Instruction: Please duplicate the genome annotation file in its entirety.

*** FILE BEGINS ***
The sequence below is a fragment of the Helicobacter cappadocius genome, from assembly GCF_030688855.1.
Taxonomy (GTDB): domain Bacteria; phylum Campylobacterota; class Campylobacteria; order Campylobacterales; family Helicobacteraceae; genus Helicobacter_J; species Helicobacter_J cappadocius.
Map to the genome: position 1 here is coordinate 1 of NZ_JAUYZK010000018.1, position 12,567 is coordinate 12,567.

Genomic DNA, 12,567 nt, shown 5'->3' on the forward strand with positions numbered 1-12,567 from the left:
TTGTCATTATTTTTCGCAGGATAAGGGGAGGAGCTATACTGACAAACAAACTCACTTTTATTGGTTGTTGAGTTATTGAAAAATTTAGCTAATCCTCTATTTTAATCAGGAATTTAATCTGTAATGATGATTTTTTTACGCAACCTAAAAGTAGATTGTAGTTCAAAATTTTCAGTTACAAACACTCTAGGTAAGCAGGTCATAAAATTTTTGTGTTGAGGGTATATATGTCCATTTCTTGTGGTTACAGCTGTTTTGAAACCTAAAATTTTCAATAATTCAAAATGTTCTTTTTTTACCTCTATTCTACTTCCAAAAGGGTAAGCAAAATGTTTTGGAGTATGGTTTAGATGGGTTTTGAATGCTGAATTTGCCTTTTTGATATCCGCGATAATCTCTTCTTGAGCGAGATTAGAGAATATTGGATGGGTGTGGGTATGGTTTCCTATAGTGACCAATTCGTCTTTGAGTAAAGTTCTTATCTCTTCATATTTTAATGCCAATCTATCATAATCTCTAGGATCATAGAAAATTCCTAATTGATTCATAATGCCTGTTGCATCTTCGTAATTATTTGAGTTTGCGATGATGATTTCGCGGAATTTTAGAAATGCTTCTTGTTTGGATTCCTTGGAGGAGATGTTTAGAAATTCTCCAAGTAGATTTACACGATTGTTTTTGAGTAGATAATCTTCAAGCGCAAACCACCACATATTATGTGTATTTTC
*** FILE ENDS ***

The sequence below is a fragment of the Helicobacter cappadocius genome, from assembly GCF_030688855.1.
Taxonomy (GTDB): domain Bacteria; phylum Campylobacterota; class Campylobacteria; order Campylobacterales; family Helicobacteraceae; genus Helicobacter_J; species Helicobacter_J cappadocius.
Map to the genome: position 1 here is coordinate 1 of NZ_JAUYZK010000018.1, position 12,567 is coordinate 12,567.

Genomic DNA, 12,567 nt, shown 5'->3' on the forward strand with positions numbered 1-12,567 from the left:
TTGTCATTATTTTTCGCAGGATAAGGGGAGGAGCTATACTGACAAACAAACTCACTTTTATTGGTTGTTGAGTTATTGAAAAATTTAGCTAATCCTCTATTTTAATCAGGAATTTAATCTGTAATGATGATTTTTTTACGCAACCTAAAAGTAGATTGTAGTTCAAAATTTTCAGTTACAAACACTCTAGGTAAGCAGGTCATAAAATTTTTGTGTTGAGGGTATATATGTCCATTTCTTGTGGTTACAGCTGTTTTGAAACCTAAAATTTTCAATAATTCAAAATGTTCTTTTTTTACCTCTATTCTACTTCCAAAAGGGTAAGCAAAATGTTTTGGAGTATGGTTTAGATGGGTTTTGAATGCTGAATTTGCCTTTTTGATATCCGCGATAATCTCTTCTTGAGCGAGATTAGAGAATATTGGATGGGTGTGGGTATGGTTTCCTATAGTGACCAATTCGTCTTTGAGTAAAGTTCTTATCTCTTCATATTTTAATGCCAATCTATCATAATCTCTAGGATCATAGAAAATTCCTAATTGATTCATAATGCCTGTTGCATCTTCGTAATTATTTGAGTTTGCGATGATGATTTCGCGGAATTTTAGAAATGCTTCTTGTTTGGATTCCTTGGAGGAGATGTTTAGAAATTCTCCAAGTAGATTTACACGATTGTTTTTGAGTAGATAATCTTCAAGCGCAAACCACCACATATTATGTGTATTTTC